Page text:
Love on the Run is the last installment of the Antoine Doinel saga. We have seen Antoine as a young rebellious youth, an awkward teen on his own and a husband and lover always dissatisfied with what he has. At the end of Bed and Board, Antoine and his wife are on good terms and they seem to love each other more now than they did before. However at the start of Love on the Run, we see Antoine in the bed of a very different girl. He acts differently around this woman than he seemed to around the two other women we have seen him with in previous films. He seems to really like her, but also seems to be insecure about it. This is out of the ordinary for Antoine. He always seems to be aware of the people he loves and pursues them with a need that is vital to his life. This out of the ordinary scene starts a film that is odd in comparison to the other Doinel features. Not in a good way.
Known as the lesser of all the films in this trilogy, Love on the Run leans on recycled material from past films in Truffaut’s filmography. Flashbacks litter the film to an annoying degree. If we are watching this film, then we know where Antoine comes from, what mistakes he has made in the past and how he met his previous lovers. We don’t necessarily need reminding of it. The worst flashback is the scene in Day for Night where Leaud’s character is arguing with his girlfriend but is not Antoine. This girlfriend comes back in this film and becomes the lover that pulls apart his marriage for the last time which is the reason for the scene to be put in the film, but it doesn’t make for a good reason. In fact at one point of the film, Leaud responds to a question proposed by a person who is off camera. It is something about coming back to the set, but in this film he is not an actor, he is a real person that is in a vacation home with his wife and this girl. So Truffaut has the wife call out to him, but his answer makes no sense and breaks up the discourse in a way that is jarring. For some reason, Truffaut goes back to the well of cutting his previous films into this one each time resulting in worse and worse continuity problems. It gets to a point that I imagine Truffaut is shouting to the viewer “hey hey you do you remember I made this film? and this film? and this one? Weren’t they better than this piece of shit I am forcing you to watch now?”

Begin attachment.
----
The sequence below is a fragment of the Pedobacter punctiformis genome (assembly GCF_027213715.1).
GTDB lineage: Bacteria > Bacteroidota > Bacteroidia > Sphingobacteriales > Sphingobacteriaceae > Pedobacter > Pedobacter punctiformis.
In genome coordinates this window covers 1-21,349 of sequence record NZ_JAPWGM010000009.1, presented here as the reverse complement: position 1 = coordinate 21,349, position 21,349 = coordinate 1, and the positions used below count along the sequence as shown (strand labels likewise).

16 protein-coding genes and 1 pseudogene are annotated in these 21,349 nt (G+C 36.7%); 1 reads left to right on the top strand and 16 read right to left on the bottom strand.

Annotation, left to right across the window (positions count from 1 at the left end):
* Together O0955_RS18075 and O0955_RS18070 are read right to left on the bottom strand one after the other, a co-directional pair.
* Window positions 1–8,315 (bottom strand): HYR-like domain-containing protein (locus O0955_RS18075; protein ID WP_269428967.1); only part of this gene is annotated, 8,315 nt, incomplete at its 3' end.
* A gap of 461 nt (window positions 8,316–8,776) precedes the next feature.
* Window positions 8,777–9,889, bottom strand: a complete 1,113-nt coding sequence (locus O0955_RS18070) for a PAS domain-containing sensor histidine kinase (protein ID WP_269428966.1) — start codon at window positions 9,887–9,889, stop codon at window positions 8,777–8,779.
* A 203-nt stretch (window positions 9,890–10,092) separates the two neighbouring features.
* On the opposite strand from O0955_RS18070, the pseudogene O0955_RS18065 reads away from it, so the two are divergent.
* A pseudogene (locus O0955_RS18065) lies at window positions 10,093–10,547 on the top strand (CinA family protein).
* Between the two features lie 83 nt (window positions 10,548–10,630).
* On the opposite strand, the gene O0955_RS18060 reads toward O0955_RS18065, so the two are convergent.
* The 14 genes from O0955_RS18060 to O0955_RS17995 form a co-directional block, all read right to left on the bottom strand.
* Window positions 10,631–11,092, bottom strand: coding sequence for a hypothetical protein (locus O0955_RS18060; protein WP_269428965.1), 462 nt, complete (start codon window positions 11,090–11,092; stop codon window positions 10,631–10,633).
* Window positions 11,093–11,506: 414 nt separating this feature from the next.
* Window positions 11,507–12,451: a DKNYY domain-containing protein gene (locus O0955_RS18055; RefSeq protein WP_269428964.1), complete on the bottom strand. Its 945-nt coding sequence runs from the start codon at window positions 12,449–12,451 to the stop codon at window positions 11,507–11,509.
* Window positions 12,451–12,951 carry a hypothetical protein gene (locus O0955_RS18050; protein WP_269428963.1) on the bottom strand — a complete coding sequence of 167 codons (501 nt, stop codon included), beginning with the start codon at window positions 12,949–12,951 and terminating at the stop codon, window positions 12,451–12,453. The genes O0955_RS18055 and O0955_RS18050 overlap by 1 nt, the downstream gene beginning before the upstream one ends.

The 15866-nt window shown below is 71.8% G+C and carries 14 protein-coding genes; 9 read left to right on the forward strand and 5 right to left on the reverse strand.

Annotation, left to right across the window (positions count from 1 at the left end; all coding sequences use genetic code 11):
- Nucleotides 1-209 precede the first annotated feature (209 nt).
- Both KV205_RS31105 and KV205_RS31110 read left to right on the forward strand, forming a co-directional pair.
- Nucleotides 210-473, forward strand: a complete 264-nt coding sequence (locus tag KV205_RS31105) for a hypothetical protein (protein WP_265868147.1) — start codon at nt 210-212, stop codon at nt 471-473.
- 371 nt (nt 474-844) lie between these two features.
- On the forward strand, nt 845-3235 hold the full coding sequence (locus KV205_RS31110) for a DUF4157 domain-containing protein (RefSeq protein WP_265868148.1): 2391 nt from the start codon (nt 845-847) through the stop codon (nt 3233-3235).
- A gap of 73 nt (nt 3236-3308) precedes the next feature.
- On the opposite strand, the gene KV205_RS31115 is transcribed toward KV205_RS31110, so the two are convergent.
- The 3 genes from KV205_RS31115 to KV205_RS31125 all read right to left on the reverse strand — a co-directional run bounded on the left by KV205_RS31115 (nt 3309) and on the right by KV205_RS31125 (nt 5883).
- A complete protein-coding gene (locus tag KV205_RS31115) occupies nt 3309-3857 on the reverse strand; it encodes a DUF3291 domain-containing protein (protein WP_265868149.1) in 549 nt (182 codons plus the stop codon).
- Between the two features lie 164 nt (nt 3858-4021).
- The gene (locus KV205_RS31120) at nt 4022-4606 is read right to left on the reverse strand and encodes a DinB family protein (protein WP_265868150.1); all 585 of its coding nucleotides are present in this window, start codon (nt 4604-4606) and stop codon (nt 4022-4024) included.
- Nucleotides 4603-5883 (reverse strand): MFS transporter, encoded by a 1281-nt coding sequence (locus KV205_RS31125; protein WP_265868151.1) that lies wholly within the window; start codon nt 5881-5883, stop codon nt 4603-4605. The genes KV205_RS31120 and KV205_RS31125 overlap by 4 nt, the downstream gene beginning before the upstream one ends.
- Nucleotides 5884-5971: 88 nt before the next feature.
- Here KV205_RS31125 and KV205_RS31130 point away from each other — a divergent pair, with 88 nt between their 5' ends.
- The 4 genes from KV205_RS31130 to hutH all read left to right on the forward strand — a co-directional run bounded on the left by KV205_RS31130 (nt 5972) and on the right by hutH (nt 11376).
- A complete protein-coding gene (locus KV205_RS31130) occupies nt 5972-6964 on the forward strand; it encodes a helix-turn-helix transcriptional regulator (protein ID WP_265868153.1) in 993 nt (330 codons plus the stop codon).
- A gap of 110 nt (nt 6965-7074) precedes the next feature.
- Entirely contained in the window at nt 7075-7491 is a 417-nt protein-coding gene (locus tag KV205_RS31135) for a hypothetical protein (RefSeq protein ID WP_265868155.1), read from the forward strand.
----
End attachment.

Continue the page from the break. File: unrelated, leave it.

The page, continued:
My other major problem with the film is the theme of Antoine actually falling in love with the woman at the beginning. We have seen him again and again fall in love with women only to fall right back out of love with them. What makes this woman different? Why are we supposed to believe that this one is going to stick? The film seems to answer these questions by saying it is because he found a ripped up picture of her on the floor of a phone booth and then stalked her! I think Truffaut has a fascination with stalking. For the last three films in a row that I have watched of his, he has featured stalking very prominently. I would not be surprised to learn that Truffaut himself was a stalker. Truffaut romanticized stalking and makes it a thing a “normal” person would do. Because Antoine did not stalk his other girlfriends so obviously then he was not that in love with them.
Antoine Doinel is an interesting character that had a lot of potential to grow as a human and experience things that everyone has to deal with. I feel like in this film his potential was wasted. It seemed the real meat of the film was told in glimpses and boring remembrances. I would have liked to see the eventual break in his relationship with his wife instead of just watching it in snippets. I would have liked for not every major character to come back and for him to not visit his mother’s grave. It was unneeded sappyness. We all know that he was damaged by his youth and his neglectful mother, we don’t need it spelled out for us in the form of his mother’s boyfriend coming into his life and showing him her gravestone. I think Antoine Doinel needed a better send off. That is all.